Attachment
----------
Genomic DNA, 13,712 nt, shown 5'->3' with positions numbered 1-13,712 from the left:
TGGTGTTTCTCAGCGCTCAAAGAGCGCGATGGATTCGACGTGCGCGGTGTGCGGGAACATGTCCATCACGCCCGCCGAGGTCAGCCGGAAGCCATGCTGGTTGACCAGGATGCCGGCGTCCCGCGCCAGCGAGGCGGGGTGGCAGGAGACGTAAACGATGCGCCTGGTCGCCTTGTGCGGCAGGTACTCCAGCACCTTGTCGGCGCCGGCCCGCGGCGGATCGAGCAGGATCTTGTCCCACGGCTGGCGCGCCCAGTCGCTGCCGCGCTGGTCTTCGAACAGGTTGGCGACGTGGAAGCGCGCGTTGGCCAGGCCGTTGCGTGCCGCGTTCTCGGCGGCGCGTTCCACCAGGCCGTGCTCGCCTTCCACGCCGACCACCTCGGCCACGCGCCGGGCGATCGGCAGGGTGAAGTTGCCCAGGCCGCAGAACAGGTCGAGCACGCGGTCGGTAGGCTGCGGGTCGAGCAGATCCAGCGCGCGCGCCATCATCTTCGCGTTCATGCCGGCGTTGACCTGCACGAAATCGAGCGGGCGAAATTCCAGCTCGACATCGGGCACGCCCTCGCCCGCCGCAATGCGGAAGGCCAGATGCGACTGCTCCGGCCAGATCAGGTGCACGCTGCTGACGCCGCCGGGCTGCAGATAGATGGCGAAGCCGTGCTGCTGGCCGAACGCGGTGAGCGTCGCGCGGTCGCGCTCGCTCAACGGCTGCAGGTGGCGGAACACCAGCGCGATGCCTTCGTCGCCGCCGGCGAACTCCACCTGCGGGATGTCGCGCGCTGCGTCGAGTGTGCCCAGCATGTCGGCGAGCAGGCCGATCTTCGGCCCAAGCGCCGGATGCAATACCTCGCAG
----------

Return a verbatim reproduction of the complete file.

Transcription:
Genomic DNA, 13,712 nt, shown 5'->3' with positions numbered 1-13,712 from the left:
TGGTGTTTCTCAGCGCTCAAAGAGCGCGATGGATTCGACGTGCGCGGTGTGCGGGAACATGTCCATCACGCCCGCCGAGGTCAGCCGGAAGCCATGCTGGTTGACCAGGATGCCGGCGTCCCGCGCCAGCGAGGCGGGGTGGCAGGAGACGTAAACGATGCGCCTGGTCGCCTTGTGCGGCAGGTACTCCAGCACCTTGTCGGCGCCGGCCCGCGGCGGATCGAGCAGGATCTTGTCCCACGGCTGGCGCGCCCAGTCGCTGCCGCGCTGGTCTTCGAACAGGTTGGCGACGTGGAAGCGCGCGTTGGCCAGGCCGTTGCGTGCCGCGTTCTCGGCGGCGCGTTCCACCAGGCCGTGCTCGCCTTCCACGCCGACCACCTCGGCCACGCGCCGGGCGATCGGCAGGGTGAAGTTGCCCAGGCCGCAGAACAGGTCGAGCACGCGGTCGGTAGGCTGCGGGTCGAGCAGATCCAGCGCGCGCGCCATCATCTTCGCGTTCATGCCGGCGTTGACCTGCACGAAATCGAGCGGGCGAAATTCCAGCTCGACATCGGGCACGCCCTCGCCCGCCGCAATGCGGAAGGCCAGATGCGACTGCTCCGGCCAGATCAGGTGCACGCTGCTGACGCCGCCGGGCTGCAGATAGATGGCGAAGCCGTGCTGCTGGCCGAACGCGGTGAGCGTCGCGCGGTCGCGCTCGCTCAACGGCTGCAGGTGGCGGAACACCAGCGCGATGCCTTCGTCGCCGCCGGCGAACTCCACCTGCGGGATGTCGCGCGCTGCGTCGAGTGTGCCCAGCATGTCGGCGAGCAGGCCGATCTTCGGCCCAAGCGCCGGATGCAATACCTCGCAG